This Week in Ford Racing October 21, 2003 NASCAR's modern era is recognized as beginning in 1972 with the introduction of R.J. Reynolds as series sponsor. In the 30 years that have followed, Ford Racing has won more than 250 Winston Cup races ...
This Week in Ford Racing
October 21, 2003
NASCAR's modern era is recognized as beginning in 1972 with the introduction of R.J. Reynolds as series sponsor. In the 30 years that have followed, Ford Racing has won more than 250 Winston Cup races and captured six manufacturer's titles. However, only three Ford drivers have claimed the NASCAR Winston Cup championship.
Bill Elliott (1988), Alan Kulwicki (1992) and Dale Jarrett (1999) all achieved the sport's highest honor and as the 2003 season winds down, Matt Kenseth is poised to join that elite group. He begins the final four-race stretch run with a 240-point lead in the standings over second-place Kevin Harvick.
Following is a look back at each of Ford's NASCAR Winston Cup championship-winning seasons and interviews with those people who played key roles in making it happen.
1988 SEASON RECAP --
Elliott took the points lead for good with only nine races remaining after a second-place finish at Bristol and extended it after posting wins at Darlington and Dover in the month of September. He saw his 139-point lead nearly evaporate over the final six races as Rusty Wallace went on a tear by winning four of the final six races, including three straight (Charlotte, North Wilkesboro and Rockingham). Elliott ended up winning the championship by 24 points over Wallace in front of his hometown fans at Atlanta Motor Speedway with an 11th-place finish. Elliott, who won 11 races in 1985 but did not win the title, posted a season-best six poles and tied with Wallace for most wins with six.
BILL ELLIOTT - 1988 NASCAR WINSTON CUP CHAMPION --
WHAT FEELINGS TO DO YOU GET WHEN YOU REFLECT ON YOUR CHAMPIONSHIP SEASON? "It was special because as involved as my dad was in Ford and everything that he had done, it was a special time for us. Not only winning the championship, but coming back and doing it for Ford after all they had done for us. A lot of things transpired through the eighties when guys like Pearson were backing out and the Wood Brothers were kind of where they were at in their lifetime and just the way everything unfolded it was a pretty unique deal."
THERE HAVE BEEN ONLY THREE FORD NASCAR WINSTON CUP CHAMPIONS IN THE MODERN ERA. THAT'S A SELECT GROUP. WHAT ARE YOUR THOUGHTS ON MATT KENSETH? "Those are pretty low odds. I think a lot of Matt. I think Matt is a good kid. I really feel like he's got the intensity to really go on and do some great things. It just all depends on how this changes him from the standpoint of elevating him to the next level because the farther you go in this sport and the more you accomplish, the more that changes your life. The more you have to do, the more burned out you get as time goes on. With as intense as he is and trying to run the Busch deal and all this other stuff, it's hard to do."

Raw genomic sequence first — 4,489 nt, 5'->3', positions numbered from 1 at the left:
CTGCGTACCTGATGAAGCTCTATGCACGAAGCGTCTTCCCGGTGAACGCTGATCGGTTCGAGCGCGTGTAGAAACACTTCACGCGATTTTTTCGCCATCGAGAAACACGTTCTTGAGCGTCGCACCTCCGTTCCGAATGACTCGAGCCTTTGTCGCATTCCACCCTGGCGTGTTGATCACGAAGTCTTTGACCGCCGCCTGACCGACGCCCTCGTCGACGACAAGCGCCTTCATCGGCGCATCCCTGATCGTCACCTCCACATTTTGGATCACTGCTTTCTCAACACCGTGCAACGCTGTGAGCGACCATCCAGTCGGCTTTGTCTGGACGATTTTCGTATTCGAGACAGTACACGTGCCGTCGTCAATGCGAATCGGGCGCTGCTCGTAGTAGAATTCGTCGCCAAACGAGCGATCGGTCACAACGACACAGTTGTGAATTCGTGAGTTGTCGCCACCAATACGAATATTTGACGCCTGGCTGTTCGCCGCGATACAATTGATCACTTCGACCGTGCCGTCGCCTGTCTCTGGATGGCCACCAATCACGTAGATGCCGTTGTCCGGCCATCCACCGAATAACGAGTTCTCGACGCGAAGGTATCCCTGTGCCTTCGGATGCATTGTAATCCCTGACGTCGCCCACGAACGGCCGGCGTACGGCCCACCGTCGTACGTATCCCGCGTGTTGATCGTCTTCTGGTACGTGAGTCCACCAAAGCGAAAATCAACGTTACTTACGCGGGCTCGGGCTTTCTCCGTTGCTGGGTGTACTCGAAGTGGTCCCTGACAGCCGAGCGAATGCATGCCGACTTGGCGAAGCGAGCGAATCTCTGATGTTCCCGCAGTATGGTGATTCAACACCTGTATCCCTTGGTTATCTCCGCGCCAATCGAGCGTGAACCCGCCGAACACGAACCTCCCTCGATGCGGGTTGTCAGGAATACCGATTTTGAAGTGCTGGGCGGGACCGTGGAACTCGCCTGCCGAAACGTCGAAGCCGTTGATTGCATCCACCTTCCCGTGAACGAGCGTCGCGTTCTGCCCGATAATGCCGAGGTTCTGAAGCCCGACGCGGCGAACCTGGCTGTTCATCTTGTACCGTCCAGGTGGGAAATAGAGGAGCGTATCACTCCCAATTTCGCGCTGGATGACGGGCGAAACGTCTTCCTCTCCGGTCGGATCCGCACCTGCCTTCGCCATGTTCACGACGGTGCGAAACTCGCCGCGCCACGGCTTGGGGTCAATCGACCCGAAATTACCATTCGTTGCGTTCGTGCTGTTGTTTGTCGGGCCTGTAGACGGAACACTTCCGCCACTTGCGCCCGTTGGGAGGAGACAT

DO YOU SEE ANYBODY CATCHING HIM? "I wouldn't say it's over, but I'd swear they'd have to have some awful bad luck. I mean, he just seems to be able to capitalize on a lot of stuff. The key of it is that only a couple of guys have a shot and everybody else doesn't have a chance. The key is that those guys have to win races and he totally has to go the other way."
1992 SEASON RECAP --
Alan Kulwicki seemed out of title contention after wrecking three cars over the course of one weekend at Dover. He trailed points leader Bill Elliott by 278 points with only six races remaining, but Elliott finished 30th in two of the next three races and opened the door for Kulwicki and others to get back into the hunt. Going into the final race at Atlanta Motor Speedway, five different drivers had a shot at the championship. Davey Allison led Kulwicki by 30 points with Elliott 40 points back. Harry Gant was 97 points behind with Kyle Petty (98 back) and Mark Martin (113 behind) still having outside shots, but it came down to Kulwicki and Elliott. Allison got caught up in an accident with Ernie Irvan and was forced out early. Elliott and Kulwicki swapped the lead several times during the second half of the race, but Kulwicki clinched the title by leading more laps in the event. Even though Elliott won the race, Kulwicki won the championship by 10 points.
PAUL ANDREWS - 1992 NASCAR WINSTON CUP CHAMPION CREW CHIEF --
WHAT THOUGHTS COME TO YOUR MIND WHEN YOU THINK ABOUT 1992? "I wish I was in Matt's position at this particular stage of the season in '92, that's for sure. They're in a good situation. We were in a completely different situation because it went down to five people who could literally win the championship in the last race. That was pretty unique and, obviously, it hasn't happened again since then, so it's still a great feeling to have been a part of that even though it's been 10 years. Matt's in a great position."
YOU WORK WITH THEM EVERY DAY. WHAT HAVE YOU SEEN THAT MAKES THEM SO CONSISTENT? "They're really not doing anything special. They're doing the same thing everybody else is doing in the shop. They're building new cars. I think they got a heads up on all of our Roush teams on their cars and bodies right from the get-go. They didn't really seem to get affected by the model change from last year to this year with the common templates, but that seems to be where they got their advantage. They got off to a really good start and haven't let up. They've always had good runs and they're just top-tenning us to death. When you look at all the scenarios they're just doing everything right. This kind of reminds me of Bobby Labonte when he won the championship. He had a great year, did nothing wrong and hardly had any failures. That's how he won the thing and that's what our point system awards. It's pretty neat."
WHAT DOES IT FEEL LIKE TO BE A CHAMPION CREW CHIEF? "As competitors, whether you're a driver, crew chief or crew member, you always want to win championships. Whenever you can have that beside your name saying you've won a Winston Cup championship, that means a lot and it means a lot forever. It doesn't matter if it was 10 years ago, it always means a lot because people always talk about it and remember how you did it. It's an awesome feeling and being a part of the Ford group that has had only three previous champions in the last 30 years is special. That's a pretty elite group and it's nice to be a part of, but, hopefully, that number will increase to four at the end of this year."
1999 SEASON RECAP --